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One of the more desirable goals for CAD/CAM restorations is to make them unnoticeable as restorations in the mouth. In popular discourse, CAD/CAM restorations are often portrayed as non-esthetic, unnatural looking, or too similar to temporaries. These criticisms ignore the reality that CAD/CAM restorations can appear to be natural if the clinician devotes a sufficient amount of effort to their creation.1 This article explores a methodology and approach to creating esthetic, successful restorations with CAD/CAM technology in the dental practice, providing specific recommendations for high-quality results. These posterior and anterior recommendations encompass accentuating anatomy after milling on occlusal and buccal surfaces, improving translucency, subtle staining, symmetry, and other factors.
Posterior Recommendations for Enhancing CAD/CAM Restorations
Accentuating Anatomy After Milling
The quality of CAD/CAM restorations is directly correlated with the amount of work dedicated to their manufacture. This principle is exemplified in Figure 1 and Figure 2. The restoration in Figure 2 looks more natural than that in Figure 1. Both restorations are clinically acceptable, featuring sealed margins and functional appearance in the mouth. However, Figure 2 is much more esthetic. Figure 2 has more subtle anatomy, as well as some staining in the grooves that makes the restoration blend in with neighboring teeth. Figure 1 is an example of how CAD/CAM crown restorations appear when they come out of the milling unit. Figure 2 involved the same initial milling process, except with the addition of anatomic accentuation that only took a few minutes to complete with an inverted cone diamond bur. The clinician can simply use the end-cutting bur to scribe anatomy on the occlusal surface of the crown wherever deemed appropriate. Scribing anatomy creates a place for stains to settle after firing, thereby ensuring a more natural look.
A similar case is shown in Figure 3 and Figure 4, where an onlay was used. Figure 3 shows a scan that was taken on a CAD/CAM system; Figure 4 shows the final restoration bonded in place using an onlay. This was another case where the clinician scribed anatomy, resulting in the appearance of natural stains.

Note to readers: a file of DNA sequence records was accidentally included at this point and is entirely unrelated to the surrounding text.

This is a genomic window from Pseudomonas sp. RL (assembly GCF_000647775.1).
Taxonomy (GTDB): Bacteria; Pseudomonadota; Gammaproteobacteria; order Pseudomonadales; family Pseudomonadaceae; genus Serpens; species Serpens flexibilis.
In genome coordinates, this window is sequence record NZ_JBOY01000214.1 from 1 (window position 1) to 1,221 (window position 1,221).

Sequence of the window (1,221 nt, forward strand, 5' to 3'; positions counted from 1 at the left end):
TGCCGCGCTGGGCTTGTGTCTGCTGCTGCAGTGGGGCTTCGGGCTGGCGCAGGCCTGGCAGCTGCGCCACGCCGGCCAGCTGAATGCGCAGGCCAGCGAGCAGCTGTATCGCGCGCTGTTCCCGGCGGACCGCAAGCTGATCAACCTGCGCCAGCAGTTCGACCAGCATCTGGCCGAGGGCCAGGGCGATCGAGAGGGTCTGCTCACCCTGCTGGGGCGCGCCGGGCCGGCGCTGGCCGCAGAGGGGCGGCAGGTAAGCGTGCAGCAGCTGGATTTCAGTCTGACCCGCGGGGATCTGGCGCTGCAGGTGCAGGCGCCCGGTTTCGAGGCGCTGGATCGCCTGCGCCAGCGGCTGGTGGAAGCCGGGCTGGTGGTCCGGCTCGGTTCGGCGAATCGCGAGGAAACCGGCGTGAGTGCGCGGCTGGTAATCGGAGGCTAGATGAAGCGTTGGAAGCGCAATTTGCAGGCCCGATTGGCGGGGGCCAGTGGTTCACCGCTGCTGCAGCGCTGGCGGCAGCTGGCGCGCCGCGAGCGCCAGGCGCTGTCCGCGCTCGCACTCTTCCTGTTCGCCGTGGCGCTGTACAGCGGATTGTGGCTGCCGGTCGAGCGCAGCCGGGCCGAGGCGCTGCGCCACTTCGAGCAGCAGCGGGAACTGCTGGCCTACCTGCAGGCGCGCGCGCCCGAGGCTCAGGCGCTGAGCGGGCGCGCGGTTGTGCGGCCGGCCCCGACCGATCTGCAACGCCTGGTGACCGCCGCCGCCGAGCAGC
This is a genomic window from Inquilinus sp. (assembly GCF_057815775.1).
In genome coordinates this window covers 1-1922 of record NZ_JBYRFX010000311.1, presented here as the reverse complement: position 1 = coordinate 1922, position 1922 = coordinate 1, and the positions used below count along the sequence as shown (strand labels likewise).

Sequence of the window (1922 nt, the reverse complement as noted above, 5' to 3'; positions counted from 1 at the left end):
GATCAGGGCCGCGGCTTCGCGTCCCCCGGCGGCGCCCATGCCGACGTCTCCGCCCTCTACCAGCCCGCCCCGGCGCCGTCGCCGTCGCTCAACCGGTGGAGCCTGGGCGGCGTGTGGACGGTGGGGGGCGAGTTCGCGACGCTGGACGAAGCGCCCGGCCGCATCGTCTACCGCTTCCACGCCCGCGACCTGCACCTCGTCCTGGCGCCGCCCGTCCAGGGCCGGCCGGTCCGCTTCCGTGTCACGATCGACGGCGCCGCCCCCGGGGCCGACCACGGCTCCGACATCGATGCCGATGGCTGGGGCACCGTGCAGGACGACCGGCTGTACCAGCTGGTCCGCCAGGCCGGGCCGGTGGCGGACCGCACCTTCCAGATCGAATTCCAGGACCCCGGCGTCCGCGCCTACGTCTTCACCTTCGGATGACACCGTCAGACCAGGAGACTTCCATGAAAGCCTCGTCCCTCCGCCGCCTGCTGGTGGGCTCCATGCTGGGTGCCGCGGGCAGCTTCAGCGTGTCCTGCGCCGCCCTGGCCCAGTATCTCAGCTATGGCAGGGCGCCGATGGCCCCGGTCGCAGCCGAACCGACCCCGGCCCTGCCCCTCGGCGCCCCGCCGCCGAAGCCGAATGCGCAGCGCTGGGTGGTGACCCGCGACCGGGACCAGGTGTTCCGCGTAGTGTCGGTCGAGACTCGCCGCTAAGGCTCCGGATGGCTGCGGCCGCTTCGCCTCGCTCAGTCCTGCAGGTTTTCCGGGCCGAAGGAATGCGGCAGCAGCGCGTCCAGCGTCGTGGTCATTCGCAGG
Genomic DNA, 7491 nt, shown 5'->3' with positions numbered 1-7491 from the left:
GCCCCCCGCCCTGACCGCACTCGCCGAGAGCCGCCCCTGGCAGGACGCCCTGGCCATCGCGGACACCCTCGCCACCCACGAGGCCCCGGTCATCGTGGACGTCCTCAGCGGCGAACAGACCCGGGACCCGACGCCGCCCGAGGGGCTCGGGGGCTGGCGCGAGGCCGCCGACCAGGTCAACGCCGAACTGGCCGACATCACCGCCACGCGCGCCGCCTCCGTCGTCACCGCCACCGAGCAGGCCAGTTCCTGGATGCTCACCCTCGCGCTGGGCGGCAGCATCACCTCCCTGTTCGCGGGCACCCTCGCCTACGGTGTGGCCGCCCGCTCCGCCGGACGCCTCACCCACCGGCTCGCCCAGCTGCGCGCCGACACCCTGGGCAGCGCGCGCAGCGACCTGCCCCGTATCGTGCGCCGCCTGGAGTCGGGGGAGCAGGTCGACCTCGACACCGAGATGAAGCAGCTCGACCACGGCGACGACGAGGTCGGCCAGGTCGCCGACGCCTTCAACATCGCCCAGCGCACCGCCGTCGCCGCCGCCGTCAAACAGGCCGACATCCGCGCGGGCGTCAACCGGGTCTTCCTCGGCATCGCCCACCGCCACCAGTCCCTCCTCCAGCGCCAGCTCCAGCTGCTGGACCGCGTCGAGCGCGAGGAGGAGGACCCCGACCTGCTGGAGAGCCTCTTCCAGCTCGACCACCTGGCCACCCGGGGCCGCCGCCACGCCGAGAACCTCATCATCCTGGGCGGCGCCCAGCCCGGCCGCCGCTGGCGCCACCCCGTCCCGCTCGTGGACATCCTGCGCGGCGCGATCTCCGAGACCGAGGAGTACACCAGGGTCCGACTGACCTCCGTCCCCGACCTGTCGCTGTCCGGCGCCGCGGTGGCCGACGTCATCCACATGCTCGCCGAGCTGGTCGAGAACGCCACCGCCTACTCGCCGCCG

Figure 5 provides further elucidation of this critical finishing step. Most doctors who have encountered this image believe teeth Nos. 13, 14, and 15 are crowns, when in fact they are not. There is actually a bridge, which gives the impression of separate restorations. An appropriate bur for this situation is a fine needle-shaped diamond. After the restoration is milled, the dentist can create anatomy on the buccal surface, define embrasure spaces further, define connector spaces, and then use an endodontic file with some stains, painting them into the interproximal surface of the connectors. This process gives the illusion of separate teeth.
As demonstrated by the prior examples, the first posterior recommendation for making CAD/CAM restorations look natural is to accentuate anatomy on the occlusal and buccal surfaces after the crown is milled. In most instances, the final outcome will be significantly enhanced.
Why Hybrids Are Optimal
Figure 6 displays a case with a two-surface inlay on an upper first molar. There was a failing amalgam restoration. For the preparation, the amalgam was cleaned up and a two-surface inlay was designed. The clinician used a hybrid material to mill the restoration. The hybrid material blends more easily into the surrounding tooth structure.2 In Figure 6, which depicts the bonded inlay in place, the cavosurface margin between the restoration and tooth surface is mostly hidden.
The image in Figure 7 portrays a case where an onlay was placed on an upper first molar. After the dry fit and bonding in place and polishing, the surface between the restoration and the tooth was barely visible.
How to Improve Translucency
The next recommendation concerns translucency. Figure 8 is for a preparation dubbed a "crownlay," where there was complete cuspal reduction on the tooth. The clinician introduced the axial and made a complete-coverage crown because a significant amount of enamel was present. This enabled the clinician to conserve healthy enamel and achieve the best bond strength on teeth, compared with a complete-coverage crown.3 A block was used for this case that blended in well with neighboring tooth structure; such restorations can be milled very thinly without chipping at the margin.3 From the buccal surface, there was little difference between tooth structure and restoration. After polishing, the result was attractive.
In the case in Figure 9, several crownlays are shown; they are intentionally difficult to recognize. For this case, the clinician placed crownlays on teeth Nos. 3 and 4. The finishing line was above the height of contour. In this type of case, in the author's experience it is best to make a rollercoaster margin and use high-translucency blocks to blend in the restoration.